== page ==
On October 25, 2016 B.C.’s Minister of Finance, Michael de Jong visited FII India’s office in Mumbai to promote the market development program for wood products in India. The Minister, accompanied by a delegation of senior provincial and federal government officials, joined a networking event with over 30 Indian wood industry leaders.

The event provided an opportunity to promote B.C. wood species to a target audience and position Canada as a long-term sustainable source of fibre able to meet India’s growing demand. The Minister also used the occasion to announce FII India’s regional expansion (Delhi and Bangalore), and the completion of FII’s first wood demonstration project in India.

With Budget 2016, the Province committed $5 million over three years to promote a stronger B.C. wood brand in India. This investment is helping B.C. companies establish themselves as the world’s leading suppliers of sustainably harvested wood products to a market that includes the world’s largest middle class.

The visit to FII’s office in Mumbai formed part of a larger trade mission by Minister de Jong who also met with Indian Finance Minister, Minister of Corporate Affairs in the cabinet of India, Arun Jaitley to discuss ways to continue to strengthen economic ties between India and B.C.

FII India was established in Mumbai in 2012 as a subsidiary company of Forestry Innovation Investment (FII). Market development efforts are delivered in partnership with the B.C. forest industry and supported by the Government of Canada through contributions from Natural Resource Canada. FII India’s primary role is to increase awareness for B.C. (and Canadian) wood species by communicating the benefits of B.C. wood and by providing technical support to customers. For more information on FII India, visit www.canadianwood.in.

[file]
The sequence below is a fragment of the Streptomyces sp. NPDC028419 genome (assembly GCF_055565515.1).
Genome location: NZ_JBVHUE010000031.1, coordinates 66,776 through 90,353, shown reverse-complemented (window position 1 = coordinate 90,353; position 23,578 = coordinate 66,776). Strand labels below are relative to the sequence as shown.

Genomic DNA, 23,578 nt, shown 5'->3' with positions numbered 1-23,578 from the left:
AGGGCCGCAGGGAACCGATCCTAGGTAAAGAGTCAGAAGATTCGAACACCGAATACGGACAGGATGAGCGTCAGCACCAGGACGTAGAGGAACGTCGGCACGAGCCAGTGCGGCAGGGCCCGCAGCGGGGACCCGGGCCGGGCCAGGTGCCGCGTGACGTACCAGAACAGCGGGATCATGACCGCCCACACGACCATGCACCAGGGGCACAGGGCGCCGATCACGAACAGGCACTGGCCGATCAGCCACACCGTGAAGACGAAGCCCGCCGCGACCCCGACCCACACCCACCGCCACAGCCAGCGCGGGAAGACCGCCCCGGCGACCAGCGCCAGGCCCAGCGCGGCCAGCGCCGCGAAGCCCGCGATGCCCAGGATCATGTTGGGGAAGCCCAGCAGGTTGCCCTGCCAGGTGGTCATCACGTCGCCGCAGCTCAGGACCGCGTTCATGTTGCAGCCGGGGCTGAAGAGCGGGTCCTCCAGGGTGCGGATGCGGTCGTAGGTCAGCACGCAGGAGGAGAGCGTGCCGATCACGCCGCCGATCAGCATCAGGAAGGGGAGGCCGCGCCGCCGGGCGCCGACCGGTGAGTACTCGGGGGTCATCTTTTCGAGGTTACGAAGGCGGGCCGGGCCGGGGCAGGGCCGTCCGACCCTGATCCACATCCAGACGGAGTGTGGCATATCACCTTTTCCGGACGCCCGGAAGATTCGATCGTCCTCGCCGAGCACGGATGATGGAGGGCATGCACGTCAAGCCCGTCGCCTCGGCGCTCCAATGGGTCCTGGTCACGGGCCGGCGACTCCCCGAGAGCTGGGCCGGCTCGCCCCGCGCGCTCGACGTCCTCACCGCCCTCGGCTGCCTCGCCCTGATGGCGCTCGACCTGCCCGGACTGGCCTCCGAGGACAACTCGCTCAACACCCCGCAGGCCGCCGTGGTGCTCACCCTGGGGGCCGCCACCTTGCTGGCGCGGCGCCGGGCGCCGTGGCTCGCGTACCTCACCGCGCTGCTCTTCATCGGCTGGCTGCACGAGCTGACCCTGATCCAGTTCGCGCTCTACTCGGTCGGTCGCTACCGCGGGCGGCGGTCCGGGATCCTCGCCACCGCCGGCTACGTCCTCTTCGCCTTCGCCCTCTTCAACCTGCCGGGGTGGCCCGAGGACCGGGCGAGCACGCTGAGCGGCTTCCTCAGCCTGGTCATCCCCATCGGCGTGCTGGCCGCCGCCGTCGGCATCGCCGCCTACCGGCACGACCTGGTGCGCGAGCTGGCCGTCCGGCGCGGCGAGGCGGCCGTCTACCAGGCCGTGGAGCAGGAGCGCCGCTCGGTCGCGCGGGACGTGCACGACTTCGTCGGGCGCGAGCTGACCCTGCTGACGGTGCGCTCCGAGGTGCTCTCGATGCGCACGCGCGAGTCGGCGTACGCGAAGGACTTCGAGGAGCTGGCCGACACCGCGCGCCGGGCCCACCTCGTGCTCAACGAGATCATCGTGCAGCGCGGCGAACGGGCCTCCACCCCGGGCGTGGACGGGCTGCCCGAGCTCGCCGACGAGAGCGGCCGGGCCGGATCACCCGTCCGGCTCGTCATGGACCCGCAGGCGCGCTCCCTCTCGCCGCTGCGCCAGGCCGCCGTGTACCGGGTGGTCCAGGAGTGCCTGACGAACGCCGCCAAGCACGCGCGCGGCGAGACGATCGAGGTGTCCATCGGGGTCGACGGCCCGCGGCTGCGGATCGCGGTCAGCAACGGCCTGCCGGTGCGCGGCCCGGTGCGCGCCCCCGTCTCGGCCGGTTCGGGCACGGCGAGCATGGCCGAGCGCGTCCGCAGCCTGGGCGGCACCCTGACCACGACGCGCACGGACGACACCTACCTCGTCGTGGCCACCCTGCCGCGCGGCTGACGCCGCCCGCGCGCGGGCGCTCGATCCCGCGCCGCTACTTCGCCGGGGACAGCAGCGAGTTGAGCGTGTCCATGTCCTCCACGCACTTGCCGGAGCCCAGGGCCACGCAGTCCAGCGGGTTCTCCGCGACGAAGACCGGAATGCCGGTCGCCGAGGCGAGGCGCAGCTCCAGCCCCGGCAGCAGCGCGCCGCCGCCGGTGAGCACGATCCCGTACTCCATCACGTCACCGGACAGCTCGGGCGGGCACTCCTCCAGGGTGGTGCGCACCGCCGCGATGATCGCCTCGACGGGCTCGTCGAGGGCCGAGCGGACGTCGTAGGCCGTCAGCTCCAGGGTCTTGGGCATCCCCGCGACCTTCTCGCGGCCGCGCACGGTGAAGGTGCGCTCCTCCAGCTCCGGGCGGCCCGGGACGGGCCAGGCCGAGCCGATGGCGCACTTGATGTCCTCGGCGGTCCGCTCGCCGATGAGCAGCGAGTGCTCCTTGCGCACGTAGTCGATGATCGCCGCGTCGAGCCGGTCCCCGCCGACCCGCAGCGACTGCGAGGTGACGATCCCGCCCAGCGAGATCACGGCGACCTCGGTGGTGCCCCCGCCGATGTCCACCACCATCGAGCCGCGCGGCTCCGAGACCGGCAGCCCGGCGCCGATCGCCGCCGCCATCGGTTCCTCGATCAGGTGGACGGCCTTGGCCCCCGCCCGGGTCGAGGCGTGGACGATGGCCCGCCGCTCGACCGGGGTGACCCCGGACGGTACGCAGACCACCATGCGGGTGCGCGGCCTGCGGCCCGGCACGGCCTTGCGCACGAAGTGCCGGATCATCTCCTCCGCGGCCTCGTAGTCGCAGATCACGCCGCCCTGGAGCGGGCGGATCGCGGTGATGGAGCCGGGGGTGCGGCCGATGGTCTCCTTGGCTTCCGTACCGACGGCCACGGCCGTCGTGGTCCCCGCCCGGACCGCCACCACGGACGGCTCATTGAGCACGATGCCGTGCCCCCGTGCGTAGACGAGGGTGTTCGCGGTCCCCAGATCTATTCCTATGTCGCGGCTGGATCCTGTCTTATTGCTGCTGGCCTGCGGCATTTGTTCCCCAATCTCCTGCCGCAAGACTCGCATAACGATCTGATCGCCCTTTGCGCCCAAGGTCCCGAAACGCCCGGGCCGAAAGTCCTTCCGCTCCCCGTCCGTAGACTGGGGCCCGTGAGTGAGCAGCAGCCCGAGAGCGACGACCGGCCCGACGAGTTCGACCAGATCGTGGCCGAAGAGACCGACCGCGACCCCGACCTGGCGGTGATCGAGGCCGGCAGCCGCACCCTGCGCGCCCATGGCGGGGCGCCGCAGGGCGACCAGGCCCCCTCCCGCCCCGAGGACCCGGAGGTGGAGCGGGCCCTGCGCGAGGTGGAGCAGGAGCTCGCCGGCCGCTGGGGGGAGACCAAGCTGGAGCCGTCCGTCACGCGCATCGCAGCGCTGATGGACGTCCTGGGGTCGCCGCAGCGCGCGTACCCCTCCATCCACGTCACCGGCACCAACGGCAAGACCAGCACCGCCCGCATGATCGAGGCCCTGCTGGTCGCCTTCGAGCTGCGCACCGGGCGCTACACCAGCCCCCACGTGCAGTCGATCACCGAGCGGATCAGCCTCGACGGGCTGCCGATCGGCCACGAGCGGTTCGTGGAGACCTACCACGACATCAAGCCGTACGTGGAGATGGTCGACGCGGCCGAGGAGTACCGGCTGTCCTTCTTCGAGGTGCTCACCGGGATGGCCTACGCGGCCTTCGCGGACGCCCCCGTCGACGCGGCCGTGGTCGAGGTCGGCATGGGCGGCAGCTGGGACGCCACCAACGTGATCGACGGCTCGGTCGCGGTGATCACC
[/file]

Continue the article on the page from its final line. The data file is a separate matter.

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The new naturally:wood website
FII updates its leading forest sector marketing resource, the naturally:wood website
Tuesday, October 4, 2016

Forestry is a critical driver of B.C.’s economy and supports communities across the province. In 2015, the industry generated $12.9 billion in exports, created a quarter of the province’...More

Forestry is a critical driver of B.C.’s economy and supports communities across the province. In 2015, the industry generated $12.9 billion in exports, created a quarter of the province’s manufacturing jobs, and supported over 7,000 B.C. businesses, directly supporting the BC Jobs Plan.

Not only does forestry contribute to the economy, but our province is increasingly recognized as being a leader in sustainable forest management and at the forefront of developing new wood products and building systems. Projects such as the UBC Brock Commons tall wood hybrid student residence is gaining attention at an international level, creating new markets for B.C. products.